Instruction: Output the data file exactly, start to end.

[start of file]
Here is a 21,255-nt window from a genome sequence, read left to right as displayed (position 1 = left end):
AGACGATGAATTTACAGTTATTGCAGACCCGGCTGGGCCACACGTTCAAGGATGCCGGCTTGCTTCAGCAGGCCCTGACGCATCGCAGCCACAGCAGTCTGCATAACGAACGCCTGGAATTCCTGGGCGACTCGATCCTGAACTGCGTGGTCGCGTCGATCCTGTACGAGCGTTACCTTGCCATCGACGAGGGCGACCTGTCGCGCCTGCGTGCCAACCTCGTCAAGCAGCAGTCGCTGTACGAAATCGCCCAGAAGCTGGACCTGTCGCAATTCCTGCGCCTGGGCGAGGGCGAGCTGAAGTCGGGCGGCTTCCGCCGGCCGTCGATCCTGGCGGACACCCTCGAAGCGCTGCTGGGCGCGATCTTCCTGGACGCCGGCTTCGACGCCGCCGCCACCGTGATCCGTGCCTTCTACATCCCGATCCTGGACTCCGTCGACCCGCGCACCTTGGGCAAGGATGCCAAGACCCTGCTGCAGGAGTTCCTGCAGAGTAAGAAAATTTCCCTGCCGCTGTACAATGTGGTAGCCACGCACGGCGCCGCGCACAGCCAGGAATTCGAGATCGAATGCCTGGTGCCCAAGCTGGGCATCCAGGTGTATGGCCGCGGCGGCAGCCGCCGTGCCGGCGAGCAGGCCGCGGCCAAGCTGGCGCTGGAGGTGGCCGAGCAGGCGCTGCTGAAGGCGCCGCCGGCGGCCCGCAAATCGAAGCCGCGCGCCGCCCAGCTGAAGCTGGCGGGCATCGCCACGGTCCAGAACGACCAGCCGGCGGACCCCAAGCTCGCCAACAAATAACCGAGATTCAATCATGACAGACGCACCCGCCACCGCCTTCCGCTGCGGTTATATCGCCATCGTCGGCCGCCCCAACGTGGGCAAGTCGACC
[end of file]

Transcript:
Here is a 21,255-nt window from a genome sequence, read left to right as displayed (position 1 = left end):
AGACGATGAATTTACAGTTATTGCAGACCCGGCTGGGCCACACGTTCAAGGATGCCGGCTTGCTTCAGCAGGCCCTGACGCATCGCAGCCACAGCAGTCTGCATAACGAACGCCTGGAATTCCTGGGCGACTCGATCCTGAACTGCGTGGTCGCGTCGATCCTGTACGAGCGTTACCTTGCCATCGACGAGGGCGACCTGTCGCGCCTGCGTGCCAACCTCGTCAAGCAGCAGTCGCTGTACGAAATCGCCCAGAAGCTGGACCTGTCGCAATTCCTGCGCCTGGGCGAGGGCGAGCTGAAGTCGGGCGGCTTCCGCCGGCCGTCGATCCTGGCGGACACCCTCGAAGCGCTGCTGGGCGCGATCTTCCTGGACGCCGGCTTCGACGCCGCCGCCACCGTGATCCGTGCCTTCTACATCCCGATCCTGGACTCCGTCGACCCGCGCACCTTGGGCAAGGATGCCAAGACCCTGCTGCAGGAGTTCCTGCAGAGTAAGAAAATTTCCCTGCCGCTGTACAATGTGGTAGCCACGCACGGCGCCGCGCACAGCCAGGAATTCGAGATCGAATGCCTGGTGCCCAAGCTGGGCATCCAGGTGTATGGCCGCGGCGGCAGCCGCCGTGCCGGCGAGCAGGCCGCGGCCAAGCTGGCGCTGGAGGTGGCCGAGCAGGCGCTGCTGAAGGCGCCGCCGGCGGCCCGCAAATCGAAGCCGCGCGCCGCCCAGCTGAAGCTGGCGGGCATCGCCACGGTCCAGAACGACCAGCCGGCGGACCCCAAGCTCGCCAACAAATAACCGAGATTCAATCATGACAGACGCACCCGCCACCGCCTTCCGCTGCGGTTATATCGCCATCGTCGGCCGCCCCAACGTGGGCAAGTCGACC